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Inheritance plays as part of The Basement Theatre’s Matariki season this week. Sam Brooks talks to one of its creators about what the show wants to say. Jess Holly Bates has quite a bit of experience making shows that start conversations.Her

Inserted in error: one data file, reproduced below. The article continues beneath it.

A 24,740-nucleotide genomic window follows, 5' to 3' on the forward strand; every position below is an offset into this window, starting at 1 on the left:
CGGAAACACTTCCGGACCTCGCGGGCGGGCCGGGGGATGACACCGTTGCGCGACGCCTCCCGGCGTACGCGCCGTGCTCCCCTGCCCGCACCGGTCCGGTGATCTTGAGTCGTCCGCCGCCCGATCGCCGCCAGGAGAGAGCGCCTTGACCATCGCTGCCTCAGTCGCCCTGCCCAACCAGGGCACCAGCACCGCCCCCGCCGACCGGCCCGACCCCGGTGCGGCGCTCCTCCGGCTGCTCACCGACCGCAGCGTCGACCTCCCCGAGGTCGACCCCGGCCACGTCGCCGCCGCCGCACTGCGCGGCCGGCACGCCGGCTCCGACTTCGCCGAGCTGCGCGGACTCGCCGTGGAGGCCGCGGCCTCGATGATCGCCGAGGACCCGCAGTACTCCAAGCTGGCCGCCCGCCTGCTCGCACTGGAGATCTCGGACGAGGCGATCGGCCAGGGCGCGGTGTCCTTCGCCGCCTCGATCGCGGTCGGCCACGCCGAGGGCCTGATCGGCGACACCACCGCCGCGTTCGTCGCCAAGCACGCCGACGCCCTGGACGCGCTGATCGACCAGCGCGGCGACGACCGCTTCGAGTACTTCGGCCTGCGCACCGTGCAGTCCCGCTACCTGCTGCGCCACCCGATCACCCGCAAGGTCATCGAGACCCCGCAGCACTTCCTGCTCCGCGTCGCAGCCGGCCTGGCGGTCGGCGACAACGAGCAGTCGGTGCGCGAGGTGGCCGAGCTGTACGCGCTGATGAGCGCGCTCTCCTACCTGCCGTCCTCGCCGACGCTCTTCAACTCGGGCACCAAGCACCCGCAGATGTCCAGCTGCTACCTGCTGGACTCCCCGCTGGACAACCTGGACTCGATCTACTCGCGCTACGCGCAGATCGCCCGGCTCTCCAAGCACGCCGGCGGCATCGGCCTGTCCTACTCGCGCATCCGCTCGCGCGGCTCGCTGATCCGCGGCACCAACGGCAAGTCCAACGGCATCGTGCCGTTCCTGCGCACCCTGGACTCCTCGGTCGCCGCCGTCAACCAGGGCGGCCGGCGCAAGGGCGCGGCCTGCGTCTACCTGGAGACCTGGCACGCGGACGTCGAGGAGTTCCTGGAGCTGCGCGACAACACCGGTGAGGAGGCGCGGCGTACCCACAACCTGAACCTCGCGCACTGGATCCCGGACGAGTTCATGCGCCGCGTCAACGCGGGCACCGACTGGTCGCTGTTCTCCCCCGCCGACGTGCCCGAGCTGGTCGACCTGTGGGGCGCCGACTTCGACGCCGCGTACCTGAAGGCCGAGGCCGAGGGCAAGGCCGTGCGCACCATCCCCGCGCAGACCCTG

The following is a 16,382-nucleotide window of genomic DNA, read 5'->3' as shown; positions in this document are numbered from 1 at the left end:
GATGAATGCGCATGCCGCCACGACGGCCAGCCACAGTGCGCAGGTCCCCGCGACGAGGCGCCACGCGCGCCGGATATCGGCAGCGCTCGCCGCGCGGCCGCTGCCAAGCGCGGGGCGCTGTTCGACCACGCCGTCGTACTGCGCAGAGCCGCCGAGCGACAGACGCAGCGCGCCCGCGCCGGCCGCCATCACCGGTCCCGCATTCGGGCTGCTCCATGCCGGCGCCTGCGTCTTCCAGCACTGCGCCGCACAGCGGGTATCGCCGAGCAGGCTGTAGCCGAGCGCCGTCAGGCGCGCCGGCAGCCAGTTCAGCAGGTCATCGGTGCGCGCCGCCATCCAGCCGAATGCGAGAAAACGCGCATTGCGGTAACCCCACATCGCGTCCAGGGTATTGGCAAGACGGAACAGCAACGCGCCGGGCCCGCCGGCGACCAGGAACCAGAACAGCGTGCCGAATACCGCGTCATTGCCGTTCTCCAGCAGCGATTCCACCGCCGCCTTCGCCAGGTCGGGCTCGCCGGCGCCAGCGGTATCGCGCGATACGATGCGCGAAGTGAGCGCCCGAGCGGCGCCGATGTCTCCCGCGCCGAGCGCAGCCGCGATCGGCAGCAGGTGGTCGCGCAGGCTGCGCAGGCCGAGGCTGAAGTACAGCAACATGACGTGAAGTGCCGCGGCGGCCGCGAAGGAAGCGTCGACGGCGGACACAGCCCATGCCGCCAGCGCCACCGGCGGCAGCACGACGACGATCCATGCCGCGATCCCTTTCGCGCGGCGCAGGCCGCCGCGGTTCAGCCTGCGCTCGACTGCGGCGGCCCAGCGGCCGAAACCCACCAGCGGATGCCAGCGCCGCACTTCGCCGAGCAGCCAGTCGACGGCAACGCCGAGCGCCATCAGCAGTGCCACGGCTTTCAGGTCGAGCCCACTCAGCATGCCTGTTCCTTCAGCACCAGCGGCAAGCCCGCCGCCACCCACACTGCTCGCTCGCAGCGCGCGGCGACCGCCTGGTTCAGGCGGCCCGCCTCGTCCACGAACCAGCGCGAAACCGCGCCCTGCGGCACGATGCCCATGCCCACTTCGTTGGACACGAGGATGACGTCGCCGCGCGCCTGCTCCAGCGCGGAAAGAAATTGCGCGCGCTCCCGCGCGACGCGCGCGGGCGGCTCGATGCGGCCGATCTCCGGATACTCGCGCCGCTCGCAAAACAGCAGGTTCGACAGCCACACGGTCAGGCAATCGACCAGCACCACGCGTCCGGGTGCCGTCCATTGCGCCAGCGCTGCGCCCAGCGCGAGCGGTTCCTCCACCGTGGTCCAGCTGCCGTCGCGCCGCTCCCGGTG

'Inheritance plays as part of The Basement Theatre’s Matariki season this week. Sam Brooks talks to one of its creators about what the show wants to say. Jess Holly Bates has quite a bit of experience making shows that start conversations. Her show  Real White Fake Dirt critiqued Pākehā privilege in a way that was both scorchingly intelligent and riotously funny. Her show The Offensive Nipple Show , created with Sarah Tuck, advocated body positivity and rampant nudity in a series of hilarious, highly physical sketches. Her latest show, created with Forest Kapo, doesn’t look to start a conversation – it looks to continue one. Inheritance  bills itself as “a quivering sitcom of the colonial present”. To deconstruct that, it’s a show about the inequality crisis currently plaguing New Zealand, using a variety of theatrical forms. The idea is to encapsulate both Bates’ and Kapo’s stories of class difference – Bates is Pākehā, Kapo is Māori – and then encourage an audience to interrogate their own privilege. According to Bates, the show came from the pair wanting to address parts of their friendship, particularly the difference in their backgrounds. “When you have great differences in a friendship, like you find your own language to communicate, but actually when you look at the icebergs that you’re standing on, it can be quite confronting. We’re using our embodied experiences as a gateway to talking about a much bigger inequality gap that’s happening.” A key reference point is the ‘Mother of All Budgets’. The 1991 budget was the first one delivered by then-minister of finance Ruth Richardson, and it was arguably so unpopular with the public that it not only cost National the next election, but ushered in electoral reform on the whole. “I’m a child of the Mother of All Budgets, and so are a lot of us – we all carry these intrinsic beliefs about the way society is organised that aren’t actually natural. They’re cultural, they’re political.” “In a way, it’s a love song to Ruth Richardson – what would it be if you’re lying in bed next to the person with a completely different experience from you, and you have to feel and build a relationship? What does that even look like? Jess Holly Bates and Forest Kapo are the co-creators of Inheritance. On the surface, it sounds like one of those shows that’ll be confronting you with how wrong you are, and how wrong your existence is. Those shows exist, and there’s a limit to how much use they can be in a world where people are engaged with so many conversations at the same time, conversations around just about every societal issue that you can name. On one side, an artist could have an audience who aren’t ready to engage with what you’re saying, and on the other, an artist could have an audience who are so advanced beyond what the work is engaging with that it can seem remedial. People hate being pandered to as much as they hate being preached to. Inheritance  is neither pandering nor preaching. When Bates talks about Inheritance,  she talks about it as a ‘post-book show’. By that she means that this isn’t a play that is trying to prove that anything exists. It’s not a head’s up about racism, or sexism, or classism. These things absolutely exist. “T he conversation starts from the point that we’ve all read the book, we all know that inequality exists. It’s not interesting to me to try and pose the argument, or convince this audience. I’m interested in something beyond that, so to me it’s a conversation about healing, and it’s the feeling of healing. And I mean that’s the form as well.” There’s a genuine care and keenness in making sure that the audience is held, and not just talked at. That gentleness doesn’t just seem key to this work, but the work that Bates is setting out to make in the future as well. “How can we hold that knowledge, and how do we cope with what we know? It requires a real tenderness, because knowing where we stand in the world, knowing our privilege, is a hard thing to hold.” Forest Kapo, Jess Holly Bates and the proverbial money tree. Bates is refreshingly frank about her Pākehā heritage, and what that means in the context of a Matariki season as a co-creator. “ It’s interesting being Pākehā and being inside the Matariki framework. You have to be very delicate with that, but at the same time I think it’s important that we can fold together because I am a person of the Treaty, like that’s the reason why I’m here, I’m Tangata Tiriti. “So that’s my reason for why I stand in this Matariki framework because I think it’s really important to go ‘Okay, what would it be not to disavow the history?’ What would it be to stand here and try and actively feel and listen?’ I feel firm in the kaupapa that we are building something beautiful and necessary, and that we want to open up a conversation – as opposed to in the past, where I’ve really yanked conversations open.” For Bates, it’s about staying in the conversation and not disengaging. It’s about listening (‘not just with your ears, but with your whole body’) and being open to what’s being discussed. “ If we can decolonise the conversation enough, we can go ‘it’s not about winning or getting it right’.” “There’s no such thing as fucking it up, it’s about staying in the room. Staying in the room is the whole thing, you know?” Inheritance runs from June 9 – June 13 at The Basement Theatre. You can buy tickets right here .'